Oil prices extend gains after United States inventory drop

  • Oil prices extend gains after United States inventory drop

Oil prices extend gains after United States inventory drop

Brent crude, against which Nigeria's oil is priced, was up 95 cents, or 1.7 per cent, at $56.61 per barrel as of 8:55pm Nigerian time on Tuesday after touching its highest since last February at $56.75.

Brent crude climbed 94 cents, or 1.8%, to $55.35 a barrel by 1:25 p.m. EST (1825), its highest since late February, and West Texas Intermediate crude futures (WTI) gained 76 cents, or 1.5%, to $51.59, also its highest since late February.

"The renewed concerns about demand due to very high numbers of new corona cases and further mobility restrictions, plus the stronger USA dollar, are generating selling pressure", Commerzbank analyst Eugen Weinberg said.

Concerns about demand due to rising coronavirus cases worldwide limited gains.

The pandemic claimed its highest USA death toll yet this week, killing more than 4,000 people in a single day, while China reported the biggest rise in daily cases in more than five months and Japan may extend a state of emergency beyond the greater Tokyo region. China imposed lockdowns in parts of the northern province of Hebei and discouraged people from traveling between provinces to curb the spread of virus. A large draw in the API crude inventories and a weakening US Dollar gave oil prices a fresh boost alongside reflation hopes.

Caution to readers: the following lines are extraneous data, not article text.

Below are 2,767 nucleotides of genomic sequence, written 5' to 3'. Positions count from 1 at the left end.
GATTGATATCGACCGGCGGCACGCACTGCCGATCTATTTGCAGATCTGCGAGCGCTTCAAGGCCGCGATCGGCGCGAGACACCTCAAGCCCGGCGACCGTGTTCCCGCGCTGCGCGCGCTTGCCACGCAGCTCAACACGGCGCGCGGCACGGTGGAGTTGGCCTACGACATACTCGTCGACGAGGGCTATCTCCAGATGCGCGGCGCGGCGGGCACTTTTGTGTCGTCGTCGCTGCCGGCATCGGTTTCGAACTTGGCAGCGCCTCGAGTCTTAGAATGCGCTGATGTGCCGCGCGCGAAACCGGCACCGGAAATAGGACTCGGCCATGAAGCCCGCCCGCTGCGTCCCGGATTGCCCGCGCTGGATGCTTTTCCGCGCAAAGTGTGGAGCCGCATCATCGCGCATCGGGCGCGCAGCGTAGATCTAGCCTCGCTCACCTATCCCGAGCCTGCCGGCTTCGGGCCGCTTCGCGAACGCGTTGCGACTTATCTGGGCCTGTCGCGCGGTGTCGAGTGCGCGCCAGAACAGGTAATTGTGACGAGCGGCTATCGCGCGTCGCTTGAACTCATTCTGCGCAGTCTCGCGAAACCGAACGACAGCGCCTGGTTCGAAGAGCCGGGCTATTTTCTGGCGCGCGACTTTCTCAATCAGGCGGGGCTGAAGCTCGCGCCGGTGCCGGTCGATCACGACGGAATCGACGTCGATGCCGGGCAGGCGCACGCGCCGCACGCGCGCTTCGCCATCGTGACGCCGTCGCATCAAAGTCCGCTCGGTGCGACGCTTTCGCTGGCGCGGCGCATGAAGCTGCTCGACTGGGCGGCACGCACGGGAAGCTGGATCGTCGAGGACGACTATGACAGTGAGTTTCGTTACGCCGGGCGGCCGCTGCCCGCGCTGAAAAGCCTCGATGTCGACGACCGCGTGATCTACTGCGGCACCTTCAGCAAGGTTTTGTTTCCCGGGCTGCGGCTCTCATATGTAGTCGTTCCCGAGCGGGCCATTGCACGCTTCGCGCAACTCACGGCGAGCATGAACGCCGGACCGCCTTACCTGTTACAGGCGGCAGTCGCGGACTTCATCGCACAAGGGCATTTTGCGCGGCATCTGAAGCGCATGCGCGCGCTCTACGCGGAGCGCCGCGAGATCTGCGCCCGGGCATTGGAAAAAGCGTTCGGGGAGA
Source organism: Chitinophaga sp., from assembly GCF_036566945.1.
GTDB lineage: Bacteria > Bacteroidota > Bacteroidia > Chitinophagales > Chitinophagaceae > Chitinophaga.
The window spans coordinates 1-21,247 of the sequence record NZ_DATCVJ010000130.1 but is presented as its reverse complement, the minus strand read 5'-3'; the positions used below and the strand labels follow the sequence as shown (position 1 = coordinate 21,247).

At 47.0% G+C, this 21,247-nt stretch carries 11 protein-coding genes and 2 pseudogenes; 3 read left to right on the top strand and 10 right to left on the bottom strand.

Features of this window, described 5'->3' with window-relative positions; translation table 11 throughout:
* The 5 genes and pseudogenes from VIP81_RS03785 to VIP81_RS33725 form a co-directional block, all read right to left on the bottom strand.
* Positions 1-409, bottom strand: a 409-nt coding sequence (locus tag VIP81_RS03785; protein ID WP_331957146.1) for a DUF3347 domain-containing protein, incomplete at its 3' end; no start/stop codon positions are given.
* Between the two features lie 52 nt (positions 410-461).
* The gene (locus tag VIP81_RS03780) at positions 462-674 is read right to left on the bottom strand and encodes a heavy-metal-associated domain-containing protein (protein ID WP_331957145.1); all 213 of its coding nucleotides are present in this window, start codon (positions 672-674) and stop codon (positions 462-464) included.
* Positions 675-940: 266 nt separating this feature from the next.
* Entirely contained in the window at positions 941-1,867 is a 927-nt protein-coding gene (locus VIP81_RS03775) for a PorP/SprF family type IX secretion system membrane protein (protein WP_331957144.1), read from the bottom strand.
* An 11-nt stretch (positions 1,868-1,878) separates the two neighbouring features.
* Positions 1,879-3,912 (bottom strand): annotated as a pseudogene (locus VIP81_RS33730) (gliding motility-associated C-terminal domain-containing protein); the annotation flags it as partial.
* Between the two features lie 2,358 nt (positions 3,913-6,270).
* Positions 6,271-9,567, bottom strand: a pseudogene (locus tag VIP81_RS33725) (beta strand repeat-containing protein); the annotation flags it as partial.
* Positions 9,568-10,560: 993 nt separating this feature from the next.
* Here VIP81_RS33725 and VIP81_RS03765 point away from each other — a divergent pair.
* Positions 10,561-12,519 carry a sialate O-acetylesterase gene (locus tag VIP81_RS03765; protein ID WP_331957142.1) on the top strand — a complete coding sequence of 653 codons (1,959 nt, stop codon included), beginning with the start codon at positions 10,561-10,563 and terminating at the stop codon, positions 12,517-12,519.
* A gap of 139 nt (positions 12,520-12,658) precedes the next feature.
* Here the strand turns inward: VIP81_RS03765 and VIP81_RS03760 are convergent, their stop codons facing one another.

Getty ImagesMost OPEC+ producers will hold production steady in the face of new coronavirus lockdowns.

"Although oil prices are declining today, the Saudi move is still keeping them at quite high levels", said Bjornar Tonhaugen, Rystad Energy's head of oil markets. Oil prices have historically displayed a negative correlation with inventories, with a past-12 month correlation coefficient of -0.403 (chart below). "Today the correction is not massive, rather a logical adjustment caused by some bearish demand signals and by a strengthening US dollar".

"The recovery in oil demand is stalling in Europe in particular due to the prolonged lockdowns".

Brent could rise to $65 per barrel by summer 2021, Goldman Sachs said, driven by Saudi cuts and the implications of a shift in power to the Democrats in the United States.